This article has been updated to include additional information from Naval Surface Forces.

WASHINGTON — The U.S. Navy wants to decommission nine of its Freedom-variant littoral combat ships and eliminate the anti-submarine warfare mission for the ships, citing a trade-off between the cost of the ships and equipment versus the warfighting capability they’d actually deliver.

This move comes amid rumors the Navy might try to decommission the entire Freedom class, which requires a fix to the combining gear to address a variant-wide defect. If Congress allowed the Navy to decommission these nine ships, only six would remain in the class, none of which have yet entered the fleet, as they remain in various stages of construction or post-delivery activities.

The Navy planned for the LCSs to have three mission packages that could be easily swapped out based on mission needs: surface warfare, mine countermeasures and anti-submarine warfare. Surface warfare is the only package deployed in full today, with half the mine countermeasures mission package systems deployed in the Pacific and the other half wrapping up testing and certification.

The anti-submarine warfare package includes a multifunction towed array, the SQQ-89 undersea combat system and the Dual-mode Array Transmitter, which continued to experience technical challenges throughout the last year.

The mission package overall has been integrated onto the Freedom-variant LCSs and demonstrated an ability to track a submarine in FY21. Yet, technical challenges continued to push back the mission package’s final testing and certification.

It was previously planned to reach initial operational capability in FY16. That was bumped to FY20, and then again to FY22.

Rear Adm. John Gumbleton, the deputy assistant secretary of the Navy for budget, told reporters the gear for the anti-submarine warfare mission package wasn’t working well and wasn’t worth the continued investment amid other, more urgent spending needs.

The Navy’s next small surface combatant, the Constellation-class frigate, will have anti-submarine warfare systems built into the hull — gear in which Gumbleton said the Navy has more confidence. “We’re buying in this budget our fourth frigate, and the fourth frigate has what we believe is going to be an effective ASW capability, so that’s where we chose to take risk in our LCS portfolio,” he said.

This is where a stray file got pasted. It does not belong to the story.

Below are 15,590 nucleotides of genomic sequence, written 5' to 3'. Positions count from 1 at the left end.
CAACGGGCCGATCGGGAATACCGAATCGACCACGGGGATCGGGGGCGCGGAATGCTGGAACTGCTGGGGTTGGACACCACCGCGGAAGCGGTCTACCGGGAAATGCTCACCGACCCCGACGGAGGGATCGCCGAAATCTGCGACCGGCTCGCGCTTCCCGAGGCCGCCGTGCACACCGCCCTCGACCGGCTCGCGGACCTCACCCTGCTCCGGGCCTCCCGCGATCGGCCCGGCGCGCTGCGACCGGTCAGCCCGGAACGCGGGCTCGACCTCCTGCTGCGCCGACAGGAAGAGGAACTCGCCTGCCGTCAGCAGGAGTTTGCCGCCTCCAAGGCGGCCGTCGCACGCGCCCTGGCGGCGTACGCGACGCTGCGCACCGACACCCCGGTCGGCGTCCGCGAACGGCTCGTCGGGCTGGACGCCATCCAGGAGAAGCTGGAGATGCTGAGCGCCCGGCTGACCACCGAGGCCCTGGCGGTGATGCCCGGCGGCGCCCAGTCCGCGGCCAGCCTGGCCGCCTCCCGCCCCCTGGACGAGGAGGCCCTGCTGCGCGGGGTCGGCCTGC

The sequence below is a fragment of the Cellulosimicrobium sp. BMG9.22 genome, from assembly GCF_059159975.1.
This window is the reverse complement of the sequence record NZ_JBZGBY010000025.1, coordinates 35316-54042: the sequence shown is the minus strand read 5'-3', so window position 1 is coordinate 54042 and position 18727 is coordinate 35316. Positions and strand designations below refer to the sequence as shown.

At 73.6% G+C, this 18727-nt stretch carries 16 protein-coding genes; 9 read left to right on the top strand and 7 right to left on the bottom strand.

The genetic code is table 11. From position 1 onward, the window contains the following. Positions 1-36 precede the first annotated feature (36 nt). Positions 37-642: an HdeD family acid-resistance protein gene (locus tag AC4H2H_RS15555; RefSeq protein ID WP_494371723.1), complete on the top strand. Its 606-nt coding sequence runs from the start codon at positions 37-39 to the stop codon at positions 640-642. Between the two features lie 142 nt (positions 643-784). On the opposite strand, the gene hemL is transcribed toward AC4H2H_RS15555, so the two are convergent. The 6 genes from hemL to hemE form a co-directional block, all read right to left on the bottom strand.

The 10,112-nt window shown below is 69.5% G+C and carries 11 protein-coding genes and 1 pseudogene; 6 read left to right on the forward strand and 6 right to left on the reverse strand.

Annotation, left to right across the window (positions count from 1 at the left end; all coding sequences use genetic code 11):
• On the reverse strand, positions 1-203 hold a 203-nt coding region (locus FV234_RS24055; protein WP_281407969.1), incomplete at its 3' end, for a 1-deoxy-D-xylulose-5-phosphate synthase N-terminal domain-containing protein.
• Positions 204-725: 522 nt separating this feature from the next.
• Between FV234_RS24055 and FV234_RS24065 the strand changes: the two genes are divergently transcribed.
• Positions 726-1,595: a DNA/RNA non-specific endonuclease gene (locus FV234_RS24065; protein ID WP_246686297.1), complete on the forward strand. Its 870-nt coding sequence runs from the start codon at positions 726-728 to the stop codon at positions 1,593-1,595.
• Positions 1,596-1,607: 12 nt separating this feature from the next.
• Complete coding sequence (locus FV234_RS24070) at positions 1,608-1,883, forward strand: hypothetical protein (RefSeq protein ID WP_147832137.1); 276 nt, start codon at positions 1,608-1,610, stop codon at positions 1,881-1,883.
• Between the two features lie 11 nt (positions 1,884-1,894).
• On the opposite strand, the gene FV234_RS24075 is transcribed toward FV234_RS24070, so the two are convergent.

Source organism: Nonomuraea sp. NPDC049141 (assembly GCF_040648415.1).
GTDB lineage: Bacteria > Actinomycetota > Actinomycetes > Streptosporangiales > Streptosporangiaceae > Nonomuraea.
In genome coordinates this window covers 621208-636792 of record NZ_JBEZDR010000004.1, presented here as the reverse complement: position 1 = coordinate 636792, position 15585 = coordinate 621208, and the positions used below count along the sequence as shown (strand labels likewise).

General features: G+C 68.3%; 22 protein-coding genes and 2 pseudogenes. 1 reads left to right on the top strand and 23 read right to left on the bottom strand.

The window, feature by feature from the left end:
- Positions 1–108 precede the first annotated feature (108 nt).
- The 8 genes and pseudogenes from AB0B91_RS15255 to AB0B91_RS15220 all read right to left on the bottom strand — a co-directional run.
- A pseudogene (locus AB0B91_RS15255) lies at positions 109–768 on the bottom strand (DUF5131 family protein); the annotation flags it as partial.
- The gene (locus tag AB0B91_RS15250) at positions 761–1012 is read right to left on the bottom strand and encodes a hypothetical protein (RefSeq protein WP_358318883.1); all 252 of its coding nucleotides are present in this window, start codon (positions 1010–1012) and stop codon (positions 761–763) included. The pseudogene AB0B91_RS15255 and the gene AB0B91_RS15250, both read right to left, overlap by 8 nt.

Gumbleton told reporters the cost to fix the combining gears on the LCS hulls “isn’t an exorbitant amount of money.” Defense News first reported the Navy would bear some of the cost of replacing the faulty equipment in August.

Still, the Navy will need fewer LCS hulls if it ditches the anti-submarine warfare mission package. By decommissioning Freedom-variant LCSs to meet the lower LCS hull requirement, it would skip the cost of paying for these repairs. Additionally, the Navy would achieve greater programmatic savings by consolidating the cuts in one variant instead of splitting them between the Freedom and the Independence variants.

Gumbleton acknowledged the Navy spent quite a bit of money buying these ships — about $4.5 billion on the nine hulls alone. But, he said, he wasn’t concerned about the sunk costs but rather is focused on the potential costs saved in the coming years that can be reinvested in higher priorities.

“When we think about, programmatically, the purchase cost of a program is roughly 25-28%. And we’re going after the other 72 [percent], and it’s big.”

It’s unclear what losing nine Freedom LCSs would mean for the operational fleet. The Navy has two LCS squadrons: LCS Squadron 1 in San Diego with the Independence hulls, and LCS Squadron 2 in Mayport, Fla., with the Freedom hulls. Each squadron includes four-ship divisions assigned to one mission area.

Cmdr. Arlo Abrahamson, a spokesman for Naval Surface Force Pacific, told Defense News “it would be premature to discuss any realignment of missions and crewing related to LCS identified in the Department of the Navy’s Fiscal Year 2023 Budget Request.”

He confirmed that the nine ships the Navy hopes to decommission include all the Freedom LCSs currently commissioned in the Navy: Fort Worth (LCS-3), Milwaukee (LCS-5), Detroit (LCS-7), Little Rock (LCS-9), Sioux City (LCS-11), Wichita (LCS-13), Billings (LCS-15), Indianapolis (LCS-17) and St. Louis (LCS-19).

This plan means all the ships assigned to LCS Squadron 2′s surface warfare and mine countermeasures divisions would be decommissioned, leaving the crews in Mayport to await delivery of new ships for them to operate.

LCS Fort Worth is based in San Diego and is considered a test ship rather than a deployable ship. The Navy has previously asked to decommission this ship, but lawmakers have rejected the request.

Megan Eckstein is the naval warfare reporter at Defense News. She has covered military news since 2009, with a focus on U.S. Navy and Marine Corps operations, acquisition programs, and budgets. She has reported from four geographic fleets and is happiest when she’s filing stories from a ship. Megan is a University of Maryland alumna.

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